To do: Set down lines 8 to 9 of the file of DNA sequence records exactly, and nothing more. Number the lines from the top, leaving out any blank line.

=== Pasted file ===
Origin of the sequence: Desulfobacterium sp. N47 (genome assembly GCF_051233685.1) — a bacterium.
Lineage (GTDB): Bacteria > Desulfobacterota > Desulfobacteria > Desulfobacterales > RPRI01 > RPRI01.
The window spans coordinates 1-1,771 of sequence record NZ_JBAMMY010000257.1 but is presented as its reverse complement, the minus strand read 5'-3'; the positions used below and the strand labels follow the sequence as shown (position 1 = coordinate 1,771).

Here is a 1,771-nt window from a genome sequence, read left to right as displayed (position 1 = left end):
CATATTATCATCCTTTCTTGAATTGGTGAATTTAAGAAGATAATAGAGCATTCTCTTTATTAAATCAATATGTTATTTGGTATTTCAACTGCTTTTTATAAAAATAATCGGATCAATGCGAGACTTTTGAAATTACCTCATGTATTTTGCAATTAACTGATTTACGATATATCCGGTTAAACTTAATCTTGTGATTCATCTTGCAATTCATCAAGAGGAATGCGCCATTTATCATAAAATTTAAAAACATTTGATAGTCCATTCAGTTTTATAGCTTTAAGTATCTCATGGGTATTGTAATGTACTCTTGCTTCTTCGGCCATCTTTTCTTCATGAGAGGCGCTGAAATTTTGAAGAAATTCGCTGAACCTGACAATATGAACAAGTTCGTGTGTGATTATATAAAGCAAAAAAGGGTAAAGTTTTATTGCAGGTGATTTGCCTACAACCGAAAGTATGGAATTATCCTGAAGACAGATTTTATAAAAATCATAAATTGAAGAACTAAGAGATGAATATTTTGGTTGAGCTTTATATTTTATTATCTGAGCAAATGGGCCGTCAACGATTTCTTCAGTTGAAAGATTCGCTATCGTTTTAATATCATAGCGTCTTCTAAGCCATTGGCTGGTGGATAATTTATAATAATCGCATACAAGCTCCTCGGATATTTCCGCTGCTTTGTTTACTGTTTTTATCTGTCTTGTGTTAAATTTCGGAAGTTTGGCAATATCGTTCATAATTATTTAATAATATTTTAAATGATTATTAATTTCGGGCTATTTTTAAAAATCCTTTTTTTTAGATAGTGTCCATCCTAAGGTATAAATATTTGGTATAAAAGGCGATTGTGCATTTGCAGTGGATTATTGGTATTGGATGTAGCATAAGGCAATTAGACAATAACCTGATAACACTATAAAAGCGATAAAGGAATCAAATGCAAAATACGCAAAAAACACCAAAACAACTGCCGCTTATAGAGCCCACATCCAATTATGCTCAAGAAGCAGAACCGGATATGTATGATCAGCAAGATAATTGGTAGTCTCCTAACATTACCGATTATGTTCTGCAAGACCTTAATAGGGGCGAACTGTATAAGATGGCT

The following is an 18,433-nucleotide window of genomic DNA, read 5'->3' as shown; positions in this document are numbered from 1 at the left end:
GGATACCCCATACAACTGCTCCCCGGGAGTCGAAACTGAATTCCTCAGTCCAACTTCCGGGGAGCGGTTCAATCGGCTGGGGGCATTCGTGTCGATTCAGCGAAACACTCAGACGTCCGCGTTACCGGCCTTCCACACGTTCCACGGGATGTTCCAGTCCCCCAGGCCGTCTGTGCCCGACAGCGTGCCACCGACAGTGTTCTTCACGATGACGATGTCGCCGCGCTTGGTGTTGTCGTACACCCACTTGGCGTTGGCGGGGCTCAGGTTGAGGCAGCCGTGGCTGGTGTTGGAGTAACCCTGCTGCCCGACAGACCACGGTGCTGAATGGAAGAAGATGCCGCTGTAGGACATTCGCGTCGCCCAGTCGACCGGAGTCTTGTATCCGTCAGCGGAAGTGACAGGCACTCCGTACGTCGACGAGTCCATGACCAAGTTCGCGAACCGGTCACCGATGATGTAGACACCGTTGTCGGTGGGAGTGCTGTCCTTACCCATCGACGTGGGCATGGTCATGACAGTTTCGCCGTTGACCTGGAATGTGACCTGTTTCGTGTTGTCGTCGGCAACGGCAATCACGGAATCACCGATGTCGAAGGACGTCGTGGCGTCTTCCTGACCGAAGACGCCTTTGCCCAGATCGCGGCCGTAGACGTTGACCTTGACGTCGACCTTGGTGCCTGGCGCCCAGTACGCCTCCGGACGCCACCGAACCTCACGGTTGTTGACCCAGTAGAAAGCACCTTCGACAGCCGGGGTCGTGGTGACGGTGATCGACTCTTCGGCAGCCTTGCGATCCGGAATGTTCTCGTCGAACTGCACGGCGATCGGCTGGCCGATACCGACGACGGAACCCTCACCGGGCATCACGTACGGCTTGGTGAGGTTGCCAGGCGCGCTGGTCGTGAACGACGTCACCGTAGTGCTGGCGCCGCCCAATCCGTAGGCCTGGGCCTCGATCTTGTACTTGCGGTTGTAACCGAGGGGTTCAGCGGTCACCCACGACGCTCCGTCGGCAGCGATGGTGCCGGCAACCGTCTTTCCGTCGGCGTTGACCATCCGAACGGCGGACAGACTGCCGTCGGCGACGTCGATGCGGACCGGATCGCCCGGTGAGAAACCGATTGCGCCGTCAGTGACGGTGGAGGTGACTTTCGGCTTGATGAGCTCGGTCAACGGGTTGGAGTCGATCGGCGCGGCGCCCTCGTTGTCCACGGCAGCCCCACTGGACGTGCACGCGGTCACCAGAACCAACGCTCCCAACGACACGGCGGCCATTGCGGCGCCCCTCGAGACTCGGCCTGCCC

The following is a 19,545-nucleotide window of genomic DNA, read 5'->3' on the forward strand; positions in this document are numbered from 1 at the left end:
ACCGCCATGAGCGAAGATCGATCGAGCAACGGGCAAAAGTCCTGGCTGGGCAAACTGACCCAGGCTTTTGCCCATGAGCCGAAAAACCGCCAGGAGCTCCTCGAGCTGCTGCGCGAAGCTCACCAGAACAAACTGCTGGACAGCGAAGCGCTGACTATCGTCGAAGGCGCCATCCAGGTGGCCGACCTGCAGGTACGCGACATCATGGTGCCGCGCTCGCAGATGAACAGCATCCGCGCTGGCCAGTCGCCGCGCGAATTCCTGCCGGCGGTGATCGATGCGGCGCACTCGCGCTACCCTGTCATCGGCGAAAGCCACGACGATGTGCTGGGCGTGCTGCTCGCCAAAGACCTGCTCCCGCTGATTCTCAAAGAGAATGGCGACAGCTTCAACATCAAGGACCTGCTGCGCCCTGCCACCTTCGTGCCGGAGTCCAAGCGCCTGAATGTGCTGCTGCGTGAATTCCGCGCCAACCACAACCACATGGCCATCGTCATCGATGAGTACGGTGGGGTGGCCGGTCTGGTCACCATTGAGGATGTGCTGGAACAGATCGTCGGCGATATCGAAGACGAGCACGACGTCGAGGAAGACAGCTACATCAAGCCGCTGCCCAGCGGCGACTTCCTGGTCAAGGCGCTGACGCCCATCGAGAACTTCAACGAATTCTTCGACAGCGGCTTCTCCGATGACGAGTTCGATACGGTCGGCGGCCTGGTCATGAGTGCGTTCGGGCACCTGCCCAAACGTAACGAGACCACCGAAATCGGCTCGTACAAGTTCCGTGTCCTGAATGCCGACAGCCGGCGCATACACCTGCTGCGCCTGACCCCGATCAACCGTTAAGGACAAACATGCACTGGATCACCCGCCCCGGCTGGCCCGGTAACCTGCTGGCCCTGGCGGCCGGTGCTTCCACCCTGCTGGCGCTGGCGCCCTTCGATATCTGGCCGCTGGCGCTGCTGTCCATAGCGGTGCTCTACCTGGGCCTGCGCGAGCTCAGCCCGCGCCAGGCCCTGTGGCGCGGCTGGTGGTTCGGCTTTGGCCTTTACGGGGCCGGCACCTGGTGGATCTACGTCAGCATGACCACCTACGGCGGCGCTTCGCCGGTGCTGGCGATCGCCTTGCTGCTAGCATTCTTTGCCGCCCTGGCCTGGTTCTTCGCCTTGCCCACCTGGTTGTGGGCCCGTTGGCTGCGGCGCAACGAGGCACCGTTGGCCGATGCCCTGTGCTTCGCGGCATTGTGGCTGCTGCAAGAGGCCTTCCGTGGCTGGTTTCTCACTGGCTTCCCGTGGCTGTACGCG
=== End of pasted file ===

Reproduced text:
The following is a 19,545-nucleotide window of genomic DNA, read 5'->3' on the forward strand; positions in this document are numbered from 1 at the left end:
ACCGCCATGAGCGAAGATCGATCGAGCAACGGGCAAAAGTCCTGGCTGGGCAAACTGACCCAGGCTTTTGCCCATGAGCCGAAAAACCGCCAGGAGCTCCTCGAGCTGCTGCGCGAAGCTCACCAGAACAAACTGCTGGACAGCGAAGCGCTGACTATCGTCGAAGGCGCCATCCAGGTGGCCGACCTGCAGGTACGCGACATCATGGTGCCGCGCTCGCAGATGAACAGCATCCGCGCTGGCCAGTCGCCGCGCGAATTCCTGCCGGCGGTGATCGATGCGGCGCACTCGCGCTACCCTGTCATCGGCGAAAGCCACGACGATGTGCTGGGCGTGCTGCTCGCCAAAGACCTGCTCCCGCTGATTCTCAAAGAGAATGGCGACAGCTTCAACATCAAGGACCTGCTGCGCCCTGCCACCTTCGTGCCGGAGTCCAAGCGCCTGAATGTGCTGCTGCGTGAATTCCGCGCCAACCACAACCACATGGCCATCGTCATCGATGAGTACGGTGGGGTGGCCGGTCTGGTCACCATTGAGGATGTGCTGGAACAGATCGTCGGCGATATCGAAGACGAGCACGACGTCGAGGAAGACAGCTACATCAAGCCGCTGCCCAGCGGCGACTTCCTGGTCAAGGCGCTGACGCCCATCGAGAACTTCAACGAATTCTTCGACAGCGGCTTCTCCGATGACGAGTTCGATACGGTCGGCGGCCTGGTCATGAGTGCGTTCGGGCACCTGCCCAAACGTAACGAGACCACCGAAATCGGCTCGTACAAGTTCCGTGTCCTGAATGCCGACAGCCGGCGCATACACCTGCTGCGCCTGACCCCGATCAACCGTTAAGGACAAACATGCACTGGATCACCCGCCCCGGCTGGCCCGGTAACCTGCTGGCCCTGGCGGCCGGTGCTTCCACCCTGCTGGCGCTGGCGCCCTTCGATATCTGGCCGCTGGCGCTGCTGTCCATAGCGGTGCTCTACCTGGGCCTGCGCGAGCTCAGCCCGCGCCAGGCCCTGTGGCGCGGCTGGTGGTTCGGCTTTGGCCTTTACGGGGCCGGCACCTGGTGGATCTACGTCAGCATGACCACCTACGGCGGCGCTTCGCCGGTGCTGGCGATCGCCTTGCTGCTAGCATTCTTTGCCGCCCTGGCCTGGTTCTTCGCCTTGCCCACCTGGTTGTGGGCCCGTTGGCTGCGGCGCAACGAGGCACCGTTGGCCGATGCCCTGTGCTTCGCGGCATTGTGGCTGCTGCAAGAGGCCTTCCGTGGCTGGTTTCTCACTGGCTTCCCGTGGCTGTACGCG